Chennai, 10 May 2019 6:00 IST
Maharshi, which marks the first collaboration of Mahesh Babu and Vamshi Paidipally, works beautifully as an emotional tale of a self-made man who wants to give back to society.
Mahesh Babu’s Maharshi is one of those films that never cashes in on its beautiful core idea, which is to focus on the greater good than just personal success.
In the film, three primary characters — essayed by Prakash Raj, Allari Naresh and Mahesh Babu — realize at some point in life that it makes sense to look beyond personal success and give back to society. It’s a well-intentioned tale of an ambitious self-made man who goes on a journey of self-discovery as he chooses people over success.
The film sees Mahesh Babu play Rishi, a man of humble beginnings, making it really big on his own. Having grown up in a middle-class family and seen his father struggle to make ends meet, Rishi decides to chart his own path towards success and goes on to become a billionaire.
As a self-centred man with his eyes fixated on fame and money, Rishi distances himself from people who might slow him down in his race to rule the world, and this includes the love of his life.
Many years after he graduated from college, he learns about what happened to his best friend and returns to India to set things right. The rest of the story is about how his journey back home changes Rishi as a person.
Maharshi works beautifully as an emotional tale of a self-made man who wants to give back to society. The transformative journey of Rishi is worth sitting through; however, it does test one’s patience with a bloated runtime of nearly three hours. Though the film has nothing new to offer in terms of story, it works thanks to its emotional core.
The film spends a lot of time trying to make us understand why Rishi wants to succeed and why he doesn’t want to be like his father. There is a scene where he tells a character that he likes to succeed because he is afraid of losing. It’s a point that could have easily been made in an hour, but Vamshi stretches it for close to two hours with a loosely written college portion.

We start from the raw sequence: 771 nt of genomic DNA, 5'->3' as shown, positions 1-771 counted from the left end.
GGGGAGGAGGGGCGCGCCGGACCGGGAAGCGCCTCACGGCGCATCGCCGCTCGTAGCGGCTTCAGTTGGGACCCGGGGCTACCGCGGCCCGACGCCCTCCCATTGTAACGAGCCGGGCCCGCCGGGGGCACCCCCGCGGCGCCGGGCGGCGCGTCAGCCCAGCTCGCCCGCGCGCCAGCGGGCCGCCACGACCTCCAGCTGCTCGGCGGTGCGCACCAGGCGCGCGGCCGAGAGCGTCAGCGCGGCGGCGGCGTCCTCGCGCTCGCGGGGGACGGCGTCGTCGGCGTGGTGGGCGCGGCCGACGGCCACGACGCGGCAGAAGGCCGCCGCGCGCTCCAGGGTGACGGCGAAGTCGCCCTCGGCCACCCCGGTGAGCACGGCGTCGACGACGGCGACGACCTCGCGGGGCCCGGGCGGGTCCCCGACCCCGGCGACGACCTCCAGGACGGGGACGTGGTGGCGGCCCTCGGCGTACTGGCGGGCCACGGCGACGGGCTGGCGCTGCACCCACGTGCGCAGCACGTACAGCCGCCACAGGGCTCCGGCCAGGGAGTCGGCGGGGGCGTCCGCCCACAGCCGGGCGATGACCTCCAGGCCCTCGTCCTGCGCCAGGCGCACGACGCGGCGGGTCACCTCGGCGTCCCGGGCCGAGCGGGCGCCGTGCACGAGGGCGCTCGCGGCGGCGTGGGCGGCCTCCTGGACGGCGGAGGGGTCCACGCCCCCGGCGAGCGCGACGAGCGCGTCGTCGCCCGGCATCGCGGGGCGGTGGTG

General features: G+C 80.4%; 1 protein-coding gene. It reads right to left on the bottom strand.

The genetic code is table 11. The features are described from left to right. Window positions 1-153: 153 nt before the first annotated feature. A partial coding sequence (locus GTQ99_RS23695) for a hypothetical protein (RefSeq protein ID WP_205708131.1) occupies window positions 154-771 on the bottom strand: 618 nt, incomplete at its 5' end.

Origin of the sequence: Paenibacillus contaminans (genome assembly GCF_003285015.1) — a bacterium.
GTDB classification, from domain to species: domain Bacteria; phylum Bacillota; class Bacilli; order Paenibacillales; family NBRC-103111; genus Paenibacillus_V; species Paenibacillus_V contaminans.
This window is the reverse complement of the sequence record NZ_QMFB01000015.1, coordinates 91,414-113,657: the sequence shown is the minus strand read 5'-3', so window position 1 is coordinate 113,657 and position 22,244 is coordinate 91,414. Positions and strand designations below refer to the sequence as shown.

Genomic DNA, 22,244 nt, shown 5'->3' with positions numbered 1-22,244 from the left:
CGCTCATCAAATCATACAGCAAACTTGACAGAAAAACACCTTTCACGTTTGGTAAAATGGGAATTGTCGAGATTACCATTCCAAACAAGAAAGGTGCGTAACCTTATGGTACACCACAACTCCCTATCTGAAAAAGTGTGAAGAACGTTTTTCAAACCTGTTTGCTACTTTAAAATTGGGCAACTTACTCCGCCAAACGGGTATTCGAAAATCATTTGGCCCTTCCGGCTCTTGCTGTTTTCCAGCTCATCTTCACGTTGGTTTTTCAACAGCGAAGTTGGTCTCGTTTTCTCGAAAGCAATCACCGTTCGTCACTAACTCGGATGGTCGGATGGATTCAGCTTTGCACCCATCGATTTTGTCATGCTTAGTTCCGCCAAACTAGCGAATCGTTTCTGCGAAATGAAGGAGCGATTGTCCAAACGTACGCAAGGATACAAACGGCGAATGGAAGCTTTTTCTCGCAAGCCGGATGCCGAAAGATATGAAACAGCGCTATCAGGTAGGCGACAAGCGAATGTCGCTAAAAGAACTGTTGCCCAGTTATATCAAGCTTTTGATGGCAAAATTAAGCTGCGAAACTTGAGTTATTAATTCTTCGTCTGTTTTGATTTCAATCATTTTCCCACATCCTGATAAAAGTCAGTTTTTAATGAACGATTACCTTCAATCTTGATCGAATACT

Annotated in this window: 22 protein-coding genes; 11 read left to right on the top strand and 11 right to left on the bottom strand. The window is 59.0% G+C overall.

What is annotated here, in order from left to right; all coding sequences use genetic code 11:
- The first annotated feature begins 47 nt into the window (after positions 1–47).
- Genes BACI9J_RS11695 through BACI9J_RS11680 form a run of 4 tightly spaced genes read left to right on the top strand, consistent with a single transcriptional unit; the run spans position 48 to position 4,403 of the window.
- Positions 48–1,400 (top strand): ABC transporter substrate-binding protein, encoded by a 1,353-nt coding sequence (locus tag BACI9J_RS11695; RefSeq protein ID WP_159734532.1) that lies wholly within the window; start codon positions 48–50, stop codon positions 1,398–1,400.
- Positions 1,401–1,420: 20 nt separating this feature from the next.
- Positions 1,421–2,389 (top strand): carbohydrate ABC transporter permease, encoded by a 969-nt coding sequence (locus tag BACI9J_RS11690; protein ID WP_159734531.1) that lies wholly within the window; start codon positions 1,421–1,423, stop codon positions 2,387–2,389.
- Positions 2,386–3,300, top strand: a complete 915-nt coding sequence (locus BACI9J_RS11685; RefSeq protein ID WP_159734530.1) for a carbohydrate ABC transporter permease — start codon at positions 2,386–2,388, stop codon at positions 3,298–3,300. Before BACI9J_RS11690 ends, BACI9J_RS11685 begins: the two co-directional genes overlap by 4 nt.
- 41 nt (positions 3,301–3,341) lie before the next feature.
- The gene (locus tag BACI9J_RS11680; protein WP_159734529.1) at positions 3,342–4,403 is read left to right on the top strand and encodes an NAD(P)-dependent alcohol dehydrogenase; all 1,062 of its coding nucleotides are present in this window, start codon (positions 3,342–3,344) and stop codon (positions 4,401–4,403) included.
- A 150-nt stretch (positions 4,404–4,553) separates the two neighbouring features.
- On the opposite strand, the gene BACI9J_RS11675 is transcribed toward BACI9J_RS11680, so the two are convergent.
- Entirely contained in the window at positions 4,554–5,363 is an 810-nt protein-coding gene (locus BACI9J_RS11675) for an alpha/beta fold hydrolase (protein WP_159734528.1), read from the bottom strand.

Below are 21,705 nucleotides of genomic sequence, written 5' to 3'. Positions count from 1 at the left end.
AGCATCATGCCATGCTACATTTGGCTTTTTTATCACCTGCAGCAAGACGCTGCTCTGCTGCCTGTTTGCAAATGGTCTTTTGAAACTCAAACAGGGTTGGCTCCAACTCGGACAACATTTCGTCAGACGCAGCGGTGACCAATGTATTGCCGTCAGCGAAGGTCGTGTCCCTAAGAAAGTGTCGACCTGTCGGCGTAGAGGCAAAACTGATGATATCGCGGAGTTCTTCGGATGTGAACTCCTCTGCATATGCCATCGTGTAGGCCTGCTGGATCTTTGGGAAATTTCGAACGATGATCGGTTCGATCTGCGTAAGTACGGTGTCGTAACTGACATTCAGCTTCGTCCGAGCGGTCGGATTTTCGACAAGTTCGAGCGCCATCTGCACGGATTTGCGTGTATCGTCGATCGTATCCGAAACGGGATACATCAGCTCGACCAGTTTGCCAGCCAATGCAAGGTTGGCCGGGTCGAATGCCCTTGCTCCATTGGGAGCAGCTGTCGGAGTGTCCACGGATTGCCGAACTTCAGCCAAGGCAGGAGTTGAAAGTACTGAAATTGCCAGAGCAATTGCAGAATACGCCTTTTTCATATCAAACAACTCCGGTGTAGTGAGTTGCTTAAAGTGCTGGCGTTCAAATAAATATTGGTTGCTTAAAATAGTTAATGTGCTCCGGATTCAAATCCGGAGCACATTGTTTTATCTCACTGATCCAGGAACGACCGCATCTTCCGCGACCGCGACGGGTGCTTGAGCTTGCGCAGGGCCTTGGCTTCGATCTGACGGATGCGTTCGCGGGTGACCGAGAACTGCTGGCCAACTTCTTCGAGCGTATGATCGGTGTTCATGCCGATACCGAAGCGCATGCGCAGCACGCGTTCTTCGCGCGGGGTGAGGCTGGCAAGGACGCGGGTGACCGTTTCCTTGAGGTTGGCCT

The film finally takes off in the last hour and it is this stretch which is elevated by the strong emotional core which really makes Maharshi work.
Maharshi has traces of Ashutosh Gowariker's Swades (2004, Hindi) and the farming sub-plot is borrowed from AR Murugadoss’s Kaththi (2014, Tamil). Nevertheless, Maharshi redeems itself strongly in the last 45 minutes. This portion, which throws the spotlight on the miserable lives of farmers and why farming could be an alternative lifestyle, will resonate with audiences. There is a beautiful scene where an old man introduces Rishi to farming and what follows makes for possibly the best part of the film. Through this sequence, we also see how Rishi is transformed from a self-centred man into a reformer.
Mahesh Babu as Rishi is convincing enough to make us root for him. As the successful billionaire, he oozes class and makes it a very exciting character. As the reformer who takes up farming, he struggles to emote the sentiment of the character. But he makes up for it through the friendship sequences with Allari Naresh, who plays one of the best characters of the film.
Pooja Hegde does not have much to do and she plays her part fittingly. Devi Sri Prasad’s music is a big downer; not a single track stands out. KU Mohanan’s visuals are a treat to watch. He captures both the high-rises of New York and the sun-dried barren lands of Ramavaram beautifully.
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